Effect of LOR on covering bad GPA

amirpouyan
Posts: 19
Joined: Tue Oct 22, 2013 3:54 pm

Effect of LOR on covering bad GPA

Postby amirpouyan » Thu Oct 24, 2013 3:11 pm

Hi,
if the professors clearly mention that my abilities are not contained in my grades and they write something exceptional in LOR, how much can this cover a bad GPA? can it convince the admission office that my grades doesn't reflect my abilities?
Thanks ...

TakeruK
Posts: 815
Joined: Mon Jan 02, 2012 3:05 pm

Re: Effect of LOR on covering bad GPA

Postby TakeruK » Thu Oct 24, 2013 6:21 pm

I don't think anyone can give a more precise answer than "it will make some difference". Maybe one of the profs who are on here can give their thoughts on what they think when they see an LOR like this. But I don't think anyone can say something like "it will be like your GPA raised by X points!" Also, while it's one thing to convince the committee that your GPA doesn't reflect your ability, it's another thing to convince them that your GPA should actually be X instead. I would guess that in the best case scenario, it would convince the committee to put more weight on other parts of your application. So, while the contents of the LOR and GPA are probably out of your control, you should do your best to show that the other parts of your application are the best it can be, to further strengthen your LOR's argument that your abilities are greater than your GPA!

amirpouyan
Posts: 19
Joined: Tue Oct 22, 2013 3:54 pm

Re: Effect of LOR on covering bad GPA

Postby amirpouyan » Fri Oct 25, 2013 4:32 am

TakeruK wrote:I don't think anyone can give a more precise answer than "it will make some difference". Maybe one of the profs who are on here can give their thoughts on what they think when they see an LOR like this. But I don't think anyone can say something like "it will be like your GPA raised by X points!" Also, while it's one thing to convince the committee that your GPA doesn't reflect your ability, it's another thing to convince them that your GPA should actually be X instead. I would guess that in the best case scenario, it would convince the committee to put more weight on other parts of your application. So, while the contents of the LOR and GPA are probably out of your control, you should do your best to show that the other parts of your application are the best it can be, to further strengthen your LOR's argument that your abilities are greater than your GPA!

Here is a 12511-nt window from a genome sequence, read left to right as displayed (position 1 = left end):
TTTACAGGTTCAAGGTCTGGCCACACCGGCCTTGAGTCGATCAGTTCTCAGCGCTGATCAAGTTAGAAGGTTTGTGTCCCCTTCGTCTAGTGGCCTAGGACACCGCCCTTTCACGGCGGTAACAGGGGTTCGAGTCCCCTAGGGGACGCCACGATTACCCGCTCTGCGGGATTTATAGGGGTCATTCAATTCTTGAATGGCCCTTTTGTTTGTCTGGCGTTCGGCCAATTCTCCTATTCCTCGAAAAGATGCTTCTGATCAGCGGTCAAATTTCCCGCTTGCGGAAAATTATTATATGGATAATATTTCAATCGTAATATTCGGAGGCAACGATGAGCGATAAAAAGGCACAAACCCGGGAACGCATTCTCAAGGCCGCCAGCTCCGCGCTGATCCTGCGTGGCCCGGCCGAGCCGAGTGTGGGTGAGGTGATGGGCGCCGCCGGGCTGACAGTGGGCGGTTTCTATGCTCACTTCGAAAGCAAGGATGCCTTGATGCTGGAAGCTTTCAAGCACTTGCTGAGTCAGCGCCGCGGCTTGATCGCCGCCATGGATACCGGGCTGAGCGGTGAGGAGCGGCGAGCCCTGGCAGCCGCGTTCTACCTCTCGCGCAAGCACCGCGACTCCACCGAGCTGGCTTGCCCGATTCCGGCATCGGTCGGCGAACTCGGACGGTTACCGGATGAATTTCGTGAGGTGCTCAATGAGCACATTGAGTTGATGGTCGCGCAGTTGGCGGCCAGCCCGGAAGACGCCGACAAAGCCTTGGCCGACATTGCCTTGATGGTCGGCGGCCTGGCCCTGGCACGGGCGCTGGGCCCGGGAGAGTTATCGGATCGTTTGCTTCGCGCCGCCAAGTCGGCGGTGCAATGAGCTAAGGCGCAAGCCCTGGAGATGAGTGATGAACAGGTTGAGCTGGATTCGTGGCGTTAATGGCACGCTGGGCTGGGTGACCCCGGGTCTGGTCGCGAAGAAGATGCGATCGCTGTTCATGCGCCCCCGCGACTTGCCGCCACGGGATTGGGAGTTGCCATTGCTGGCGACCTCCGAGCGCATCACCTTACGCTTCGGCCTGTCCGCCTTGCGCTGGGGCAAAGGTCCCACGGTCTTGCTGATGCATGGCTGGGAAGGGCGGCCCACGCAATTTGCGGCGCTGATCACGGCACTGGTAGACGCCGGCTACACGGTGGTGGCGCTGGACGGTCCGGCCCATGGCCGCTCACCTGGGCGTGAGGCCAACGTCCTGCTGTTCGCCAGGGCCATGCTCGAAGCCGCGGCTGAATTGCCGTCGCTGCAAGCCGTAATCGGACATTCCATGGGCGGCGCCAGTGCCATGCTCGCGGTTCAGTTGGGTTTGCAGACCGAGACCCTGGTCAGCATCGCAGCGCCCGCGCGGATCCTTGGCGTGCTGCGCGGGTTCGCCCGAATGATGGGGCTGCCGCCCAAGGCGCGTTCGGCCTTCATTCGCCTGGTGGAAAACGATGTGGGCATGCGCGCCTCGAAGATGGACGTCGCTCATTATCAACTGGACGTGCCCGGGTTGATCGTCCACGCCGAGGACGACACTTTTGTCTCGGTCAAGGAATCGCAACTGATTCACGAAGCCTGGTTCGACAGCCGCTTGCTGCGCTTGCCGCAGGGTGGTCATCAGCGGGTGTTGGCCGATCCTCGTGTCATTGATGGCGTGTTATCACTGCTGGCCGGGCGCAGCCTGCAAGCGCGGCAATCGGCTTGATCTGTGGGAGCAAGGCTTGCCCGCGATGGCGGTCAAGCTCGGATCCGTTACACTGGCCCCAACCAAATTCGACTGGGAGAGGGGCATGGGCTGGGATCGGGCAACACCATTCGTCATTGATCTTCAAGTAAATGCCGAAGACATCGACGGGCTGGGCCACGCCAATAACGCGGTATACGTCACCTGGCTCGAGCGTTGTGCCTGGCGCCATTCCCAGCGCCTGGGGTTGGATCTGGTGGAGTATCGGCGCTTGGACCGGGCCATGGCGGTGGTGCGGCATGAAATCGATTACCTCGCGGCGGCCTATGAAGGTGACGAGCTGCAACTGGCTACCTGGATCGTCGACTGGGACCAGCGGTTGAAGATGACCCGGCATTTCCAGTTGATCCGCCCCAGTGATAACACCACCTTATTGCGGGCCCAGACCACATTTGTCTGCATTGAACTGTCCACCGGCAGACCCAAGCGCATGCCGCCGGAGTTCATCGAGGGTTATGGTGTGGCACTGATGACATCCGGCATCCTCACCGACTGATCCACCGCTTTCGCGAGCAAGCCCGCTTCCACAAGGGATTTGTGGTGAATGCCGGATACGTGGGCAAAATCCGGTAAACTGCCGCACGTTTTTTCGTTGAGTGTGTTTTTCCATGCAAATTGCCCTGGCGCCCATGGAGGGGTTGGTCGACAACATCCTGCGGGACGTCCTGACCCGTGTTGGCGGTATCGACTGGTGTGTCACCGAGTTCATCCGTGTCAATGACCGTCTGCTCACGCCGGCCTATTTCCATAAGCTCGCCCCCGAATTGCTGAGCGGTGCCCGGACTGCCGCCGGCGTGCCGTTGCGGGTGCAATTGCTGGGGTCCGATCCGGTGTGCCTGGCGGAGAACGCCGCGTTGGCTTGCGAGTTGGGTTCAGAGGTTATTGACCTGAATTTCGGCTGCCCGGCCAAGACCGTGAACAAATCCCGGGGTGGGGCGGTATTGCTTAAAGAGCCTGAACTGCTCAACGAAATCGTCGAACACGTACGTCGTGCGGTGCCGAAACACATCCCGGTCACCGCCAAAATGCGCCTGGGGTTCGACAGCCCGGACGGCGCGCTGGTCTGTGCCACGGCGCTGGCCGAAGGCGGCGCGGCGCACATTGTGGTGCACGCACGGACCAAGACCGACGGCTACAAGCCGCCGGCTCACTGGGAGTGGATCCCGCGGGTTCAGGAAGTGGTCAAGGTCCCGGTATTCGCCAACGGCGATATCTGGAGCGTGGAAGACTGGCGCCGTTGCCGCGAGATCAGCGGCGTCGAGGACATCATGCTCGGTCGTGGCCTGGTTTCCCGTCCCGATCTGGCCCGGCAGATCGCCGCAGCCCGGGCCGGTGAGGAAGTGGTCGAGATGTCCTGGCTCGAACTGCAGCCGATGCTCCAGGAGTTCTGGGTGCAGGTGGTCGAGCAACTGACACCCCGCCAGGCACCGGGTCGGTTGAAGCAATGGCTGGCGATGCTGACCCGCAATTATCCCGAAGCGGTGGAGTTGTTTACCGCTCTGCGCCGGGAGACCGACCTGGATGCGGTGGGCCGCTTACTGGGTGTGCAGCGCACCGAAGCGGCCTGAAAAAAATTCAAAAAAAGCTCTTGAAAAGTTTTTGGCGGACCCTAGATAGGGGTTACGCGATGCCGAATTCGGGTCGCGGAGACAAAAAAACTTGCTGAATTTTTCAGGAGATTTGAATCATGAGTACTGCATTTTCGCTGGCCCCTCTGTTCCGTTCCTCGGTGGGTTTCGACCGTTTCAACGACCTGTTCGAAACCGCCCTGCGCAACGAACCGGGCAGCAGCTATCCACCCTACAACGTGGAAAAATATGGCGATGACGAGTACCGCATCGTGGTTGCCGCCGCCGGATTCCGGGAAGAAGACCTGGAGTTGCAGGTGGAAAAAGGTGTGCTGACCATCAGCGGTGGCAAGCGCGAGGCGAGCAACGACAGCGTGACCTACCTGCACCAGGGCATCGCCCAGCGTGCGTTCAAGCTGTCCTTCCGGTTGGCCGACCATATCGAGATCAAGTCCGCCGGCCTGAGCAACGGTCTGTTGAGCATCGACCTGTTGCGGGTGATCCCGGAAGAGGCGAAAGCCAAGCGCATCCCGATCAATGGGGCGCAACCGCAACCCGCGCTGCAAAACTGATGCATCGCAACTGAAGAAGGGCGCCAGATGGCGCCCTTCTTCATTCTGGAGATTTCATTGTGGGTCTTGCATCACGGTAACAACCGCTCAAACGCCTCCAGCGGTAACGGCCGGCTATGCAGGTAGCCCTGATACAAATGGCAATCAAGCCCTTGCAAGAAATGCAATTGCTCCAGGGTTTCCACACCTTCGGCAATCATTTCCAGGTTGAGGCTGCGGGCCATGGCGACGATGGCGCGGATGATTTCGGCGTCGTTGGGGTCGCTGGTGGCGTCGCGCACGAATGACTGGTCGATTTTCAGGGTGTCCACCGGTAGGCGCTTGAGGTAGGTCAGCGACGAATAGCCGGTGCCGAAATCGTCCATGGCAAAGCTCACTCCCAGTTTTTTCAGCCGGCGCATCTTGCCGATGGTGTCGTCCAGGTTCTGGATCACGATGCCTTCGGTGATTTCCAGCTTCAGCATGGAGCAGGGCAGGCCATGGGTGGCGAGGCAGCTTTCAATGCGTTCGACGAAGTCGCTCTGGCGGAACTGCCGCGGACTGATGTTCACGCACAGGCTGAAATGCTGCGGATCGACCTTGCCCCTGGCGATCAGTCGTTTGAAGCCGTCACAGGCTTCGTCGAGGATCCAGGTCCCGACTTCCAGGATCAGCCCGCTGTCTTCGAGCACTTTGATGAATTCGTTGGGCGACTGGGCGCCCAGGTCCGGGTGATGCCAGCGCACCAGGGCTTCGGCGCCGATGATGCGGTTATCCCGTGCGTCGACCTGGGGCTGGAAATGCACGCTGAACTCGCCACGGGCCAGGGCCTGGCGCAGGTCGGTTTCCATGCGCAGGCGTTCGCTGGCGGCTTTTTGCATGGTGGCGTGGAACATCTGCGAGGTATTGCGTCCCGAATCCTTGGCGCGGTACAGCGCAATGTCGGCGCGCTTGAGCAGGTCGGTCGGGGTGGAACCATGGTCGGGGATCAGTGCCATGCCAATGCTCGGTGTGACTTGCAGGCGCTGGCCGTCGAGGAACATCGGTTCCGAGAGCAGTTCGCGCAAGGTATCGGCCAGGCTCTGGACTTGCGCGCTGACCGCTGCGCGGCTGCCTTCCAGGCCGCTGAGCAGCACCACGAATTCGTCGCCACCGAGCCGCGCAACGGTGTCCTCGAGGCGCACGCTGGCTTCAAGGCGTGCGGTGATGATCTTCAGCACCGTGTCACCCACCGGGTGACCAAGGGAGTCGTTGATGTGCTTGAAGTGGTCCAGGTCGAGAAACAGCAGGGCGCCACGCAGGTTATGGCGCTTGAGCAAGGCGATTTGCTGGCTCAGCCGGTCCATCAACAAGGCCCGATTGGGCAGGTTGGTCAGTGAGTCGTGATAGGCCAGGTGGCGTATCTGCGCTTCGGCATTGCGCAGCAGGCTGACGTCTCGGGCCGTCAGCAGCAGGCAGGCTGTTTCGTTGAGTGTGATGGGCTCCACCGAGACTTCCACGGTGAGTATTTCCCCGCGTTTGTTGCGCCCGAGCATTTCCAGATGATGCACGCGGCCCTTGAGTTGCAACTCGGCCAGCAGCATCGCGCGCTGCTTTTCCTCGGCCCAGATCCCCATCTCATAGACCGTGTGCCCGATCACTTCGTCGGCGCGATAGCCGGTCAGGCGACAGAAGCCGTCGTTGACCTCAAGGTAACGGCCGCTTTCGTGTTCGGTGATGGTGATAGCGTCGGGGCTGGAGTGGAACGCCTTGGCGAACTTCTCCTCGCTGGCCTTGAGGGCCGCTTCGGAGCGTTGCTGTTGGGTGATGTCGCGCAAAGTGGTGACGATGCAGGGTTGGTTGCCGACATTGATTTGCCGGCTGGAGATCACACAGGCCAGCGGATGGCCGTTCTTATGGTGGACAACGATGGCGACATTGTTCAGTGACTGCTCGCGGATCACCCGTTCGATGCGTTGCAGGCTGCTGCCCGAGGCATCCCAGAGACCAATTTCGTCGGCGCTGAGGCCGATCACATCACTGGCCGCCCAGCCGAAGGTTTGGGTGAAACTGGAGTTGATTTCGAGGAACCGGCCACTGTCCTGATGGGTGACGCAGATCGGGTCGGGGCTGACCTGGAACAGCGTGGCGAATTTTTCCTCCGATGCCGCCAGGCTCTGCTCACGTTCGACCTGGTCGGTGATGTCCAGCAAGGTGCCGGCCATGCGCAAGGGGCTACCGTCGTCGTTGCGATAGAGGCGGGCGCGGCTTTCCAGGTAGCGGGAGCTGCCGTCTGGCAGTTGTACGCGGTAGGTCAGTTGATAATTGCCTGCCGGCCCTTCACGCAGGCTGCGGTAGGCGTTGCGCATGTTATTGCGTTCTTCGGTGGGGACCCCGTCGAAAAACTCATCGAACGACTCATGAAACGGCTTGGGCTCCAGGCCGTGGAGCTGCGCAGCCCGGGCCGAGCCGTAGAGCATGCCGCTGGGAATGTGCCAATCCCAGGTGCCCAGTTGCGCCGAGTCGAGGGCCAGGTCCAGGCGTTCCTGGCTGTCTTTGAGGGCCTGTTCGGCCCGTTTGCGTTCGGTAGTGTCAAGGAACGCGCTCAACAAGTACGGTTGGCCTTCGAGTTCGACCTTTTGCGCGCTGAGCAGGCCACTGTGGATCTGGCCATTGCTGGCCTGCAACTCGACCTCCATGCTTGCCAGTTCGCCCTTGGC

i didn't say something important: i am an international from a small physics department, and i think my gpa doesn't have the same weight as a person who has studied in MIT!, what do you think about the weight of gpa for small schools? is it same as domestic applicants?

TakeruK
Posts: 815
Joined: Mon Jan 02, 2012 3:05 pm

Re: Effect of LOR on covering bad GPA

Postby TakeruK » Fri Oct 25, 2013 12:37 pm

I think grades from different schools and especially different countries are evaluated ("weighted" if you will) differently. Even though the Canadian and US curriculum are pretty much the same, grades in Canada seem to mean fairly different things to grades in the US, and I think many major Canadian schools do not use the same 4.0 GPA system as the US. So, I noticed that when I was applying from Canada, many US schools did not want me to try to convert my grades to the US 4.0 GPA system (even though there is a box there in the application form). I asked each school that had a box how they wanted the conversion to be done and they told me that I could try to do it if I want, but they tend to ignore the box for international students and convert it on their own using our full transcripts.

For many schools, it's likely they have seen many applicants from most countries so they probably have a good feel for what grades mean in each country. They might even have faculty from some of these countries! I would try to make sure my school includes information on what your grades mean in your transcript, if possible, though. And, you can ask your LOR writers to rank you relative to the students they have mentored in the past as well as the students from your school. That is, in a pretend GPA system, an excellent student might have a "2.3/7.0" GPA. In North American terms, this seems to be pretty low, but it might actually mean that you are in the top 5% in your school/country! So, if you think your GPA will be confusing to North American schools, consider asking your LOR writers to compare you to others from their experience which will quantify this, instead of just saying "the GPA doesn't reflect the applicant's ability".




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